Politics in the United States goes a little like this:
It’s a decision that puts her at odds with most of her social group and church community. As she explains, voting Democrat in this particular election is particularly taboo, because Clinton’s husband Bill drew harsh criticism from the Religious Right during the Monica Lewinsky affair scandal.
But it turns out Lenz is not the only traditional Republican who’s #teamHillz. As the article explains,
“There are hundreds of private Facebook groups with names like ‘Secret Hillary Club,’ most of which were formed during the caucus, when Clinton supporters felt alienated by ardent Bernie Sanders fans. But now, these online groups have coalesced into places of support and encouragement for counties that burn predominantly red in the polls.”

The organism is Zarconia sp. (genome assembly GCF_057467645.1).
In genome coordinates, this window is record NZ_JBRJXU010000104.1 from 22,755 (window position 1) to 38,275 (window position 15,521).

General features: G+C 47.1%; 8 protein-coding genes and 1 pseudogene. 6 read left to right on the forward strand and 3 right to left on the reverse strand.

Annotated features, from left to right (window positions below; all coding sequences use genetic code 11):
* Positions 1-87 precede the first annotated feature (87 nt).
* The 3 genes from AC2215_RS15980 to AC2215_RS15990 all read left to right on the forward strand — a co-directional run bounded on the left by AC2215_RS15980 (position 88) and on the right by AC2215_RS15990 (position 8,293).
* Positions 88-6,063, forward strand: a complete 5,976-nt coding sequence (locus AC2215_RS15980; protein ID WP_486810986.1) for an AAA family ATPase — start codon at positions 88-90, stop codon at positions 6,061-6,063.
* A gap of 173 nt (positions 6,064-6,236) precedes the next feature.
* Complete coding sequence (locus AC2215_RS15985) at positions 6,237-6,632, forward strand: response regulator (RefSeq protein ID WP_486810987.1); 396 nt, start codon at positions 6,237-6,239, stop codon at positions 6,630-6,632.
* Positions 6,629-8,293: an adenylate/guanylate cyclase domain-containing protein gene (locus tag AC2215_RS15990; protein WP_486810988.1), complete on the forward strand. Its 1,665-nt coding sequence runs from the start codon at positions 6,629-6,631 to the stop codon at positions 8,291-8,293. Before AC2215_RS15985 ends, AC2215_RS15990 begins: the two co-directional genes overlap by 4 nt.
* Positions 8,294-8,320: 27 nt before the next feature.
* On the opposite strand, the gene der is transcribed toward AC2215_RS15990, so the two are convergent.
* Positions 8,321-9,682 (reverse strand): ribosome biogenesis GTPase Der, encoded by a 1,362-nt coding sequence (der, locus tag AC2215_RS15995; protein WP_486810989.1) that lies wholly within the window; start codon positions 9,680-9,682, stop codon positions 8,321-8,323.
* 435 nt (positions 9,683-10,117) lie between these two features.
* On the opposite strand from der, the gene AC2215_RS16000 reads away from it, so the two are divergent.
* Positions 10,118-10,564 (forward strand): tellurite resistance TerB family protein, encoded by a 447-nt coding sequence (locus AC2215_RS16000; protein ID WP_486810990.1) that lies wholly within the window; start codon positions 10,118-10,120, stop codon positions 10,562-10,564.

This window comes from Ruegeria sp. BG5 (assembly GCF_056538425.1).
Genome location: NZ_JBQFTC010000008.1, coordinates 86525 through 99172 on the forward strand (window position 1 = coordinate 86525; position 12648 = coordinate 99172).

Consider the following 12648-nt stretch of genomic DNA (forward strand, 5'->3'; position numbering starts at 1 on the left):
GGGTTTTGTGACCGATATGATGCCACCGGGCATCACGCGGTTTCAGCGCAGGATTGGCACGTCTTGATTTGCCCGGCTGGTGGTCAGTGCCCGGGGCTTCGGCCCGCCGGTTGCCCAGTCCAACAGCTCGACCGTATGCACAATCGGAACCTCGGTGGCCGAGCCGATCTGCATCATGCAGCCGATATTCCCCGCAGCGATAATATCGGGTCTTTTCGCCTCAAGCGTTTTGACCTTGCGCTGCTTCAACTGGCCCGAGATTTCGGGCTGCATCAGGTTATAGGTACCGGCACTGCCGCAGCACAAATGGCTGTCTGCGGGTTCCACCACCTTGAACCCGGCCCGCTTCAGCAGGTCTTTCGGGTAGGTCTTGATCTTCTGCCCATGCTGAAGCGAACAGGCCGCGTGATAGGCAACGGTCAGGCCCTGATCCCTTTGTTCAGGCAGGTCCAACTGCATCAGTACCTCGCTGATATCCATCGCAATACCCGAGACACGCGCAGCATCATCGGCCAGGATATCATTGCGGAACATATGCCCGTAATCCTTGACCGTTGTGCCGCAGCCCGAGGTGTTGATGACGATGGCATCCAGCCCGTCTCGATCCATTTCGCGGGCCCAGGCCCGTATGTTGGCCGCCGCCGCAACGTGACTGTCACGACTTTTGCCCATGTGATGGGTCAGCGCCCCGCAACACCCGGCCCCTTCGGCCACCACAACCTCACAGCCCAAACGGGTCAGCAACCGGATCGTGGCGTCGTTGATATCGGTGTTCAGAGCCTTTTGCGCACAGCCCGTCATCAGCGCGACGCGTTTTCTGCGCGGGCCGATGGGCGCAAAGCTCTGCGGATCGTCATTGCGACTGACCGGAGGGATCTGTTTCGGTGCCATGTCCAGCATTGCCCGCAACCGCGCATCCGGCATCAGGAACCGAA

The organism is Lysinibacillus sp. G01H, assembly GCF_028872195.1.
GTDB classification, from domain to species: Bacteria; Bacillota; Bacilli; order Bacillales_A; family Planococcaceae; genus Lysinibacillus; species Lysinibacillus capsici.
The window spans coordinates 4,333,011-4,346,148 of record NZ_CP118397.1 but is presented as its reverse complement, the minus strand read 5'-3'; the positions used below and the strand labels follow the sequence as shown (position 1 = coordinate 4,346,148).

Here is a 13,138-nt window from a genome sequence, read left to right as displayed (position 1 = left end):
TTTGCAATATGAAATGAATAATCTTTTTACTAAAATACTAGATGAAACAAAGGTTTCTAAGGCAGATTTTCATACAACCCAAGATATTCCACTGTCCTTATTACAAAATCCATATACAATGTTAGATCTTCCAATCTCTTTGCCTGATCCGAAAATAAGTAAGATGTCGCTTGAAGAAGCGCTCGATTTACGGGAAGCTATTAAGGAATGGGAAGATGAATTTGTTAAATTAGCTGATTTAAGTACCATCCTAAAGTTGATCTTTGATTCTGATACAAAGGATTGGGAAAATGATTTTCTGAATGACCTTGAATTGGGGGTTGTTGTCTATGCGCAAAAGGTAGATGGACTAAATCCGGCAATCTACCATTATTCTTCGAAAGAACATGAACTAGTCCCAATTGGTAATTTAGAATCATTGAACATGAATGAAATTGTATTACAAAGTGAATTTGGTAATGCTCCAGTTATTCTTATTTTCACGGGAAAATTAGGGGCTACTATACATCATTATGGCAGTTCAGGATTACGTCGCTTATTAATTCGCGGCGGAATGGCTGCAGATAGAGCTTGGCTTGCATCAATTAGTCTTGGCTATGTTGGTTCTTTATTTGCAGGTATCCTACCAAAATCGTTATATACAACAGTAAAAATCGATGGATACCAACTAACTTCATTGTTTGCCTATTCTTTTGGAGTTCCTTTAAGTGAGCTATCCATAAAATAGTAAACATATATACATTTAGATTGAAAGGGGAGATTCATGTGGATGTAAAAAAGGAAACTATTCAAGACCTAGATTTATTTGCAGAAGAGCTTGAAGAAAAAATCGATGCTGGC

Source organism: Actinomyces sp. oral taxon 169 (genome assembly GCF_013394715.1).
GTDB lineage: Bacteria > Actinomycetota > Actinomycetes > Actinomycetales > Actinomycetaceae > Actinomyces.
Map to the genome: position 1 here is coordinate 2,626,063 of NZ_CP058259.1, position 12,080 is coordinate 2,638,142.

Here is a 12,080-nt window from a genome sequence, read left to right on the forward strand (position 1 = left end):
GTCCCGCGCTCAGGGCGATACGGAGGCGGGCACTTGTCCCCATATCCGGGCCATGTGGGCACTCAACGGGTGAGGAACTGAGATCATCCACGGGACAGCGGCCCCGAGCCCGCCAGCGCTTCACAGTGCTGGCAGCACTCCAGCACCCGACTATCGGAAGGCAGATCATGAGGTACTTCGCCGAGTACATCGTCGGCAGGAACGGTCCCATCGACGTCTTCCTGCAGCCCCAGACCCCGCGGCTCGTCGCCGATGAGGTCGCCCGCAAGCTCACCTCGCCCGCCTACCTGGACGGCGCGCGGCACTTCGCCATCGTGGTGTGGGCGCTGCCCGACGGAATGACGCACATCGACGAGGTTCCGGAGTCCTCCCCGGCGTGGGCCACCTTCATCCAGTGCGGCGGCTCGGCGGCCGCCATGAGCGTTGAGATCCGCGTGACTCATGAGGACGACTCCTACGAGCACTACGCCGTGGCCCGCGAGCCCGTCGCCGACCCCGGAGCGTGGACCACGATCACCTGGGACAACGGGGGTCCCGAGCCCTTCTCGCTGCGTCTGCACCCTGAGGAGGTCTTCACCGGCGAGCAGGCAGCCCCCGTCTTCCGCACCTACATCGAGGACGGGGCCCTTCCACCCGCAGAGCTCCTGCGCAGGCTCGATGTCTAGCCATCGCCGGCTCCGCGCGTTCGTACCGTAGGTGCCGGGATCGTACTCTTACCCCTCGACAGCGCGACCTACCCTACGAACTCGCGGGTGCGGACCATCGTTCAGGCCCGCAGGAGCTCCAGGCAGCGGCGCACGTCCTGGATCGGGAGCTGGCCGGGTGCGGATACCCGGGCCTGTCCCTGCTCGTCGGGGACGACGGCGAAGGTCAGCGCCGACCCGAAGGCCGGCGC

While many Evangelical Christian women in particular won't openly support Clinton because of the culture of patriarchy and submission in Evangelical churches—"Wives are supposed to follow their husbands' lead in every matter, including politics," Lenz explains—they harbour secret ambitions to vote blue on election day.
Such closeted Hillary supporters include Jennifer*, a 30-something mother who works for a faith-based non-profit. Her job makes it very hard for her to be "outed" as a Democratic candidate: so much so, that she refuses to give her real name in the interview.
"It's just not worth the capital for me to support Clinton in a visible context," Jennifer explains. "But one on one, I try to convince people that there are other alternatives to Trump."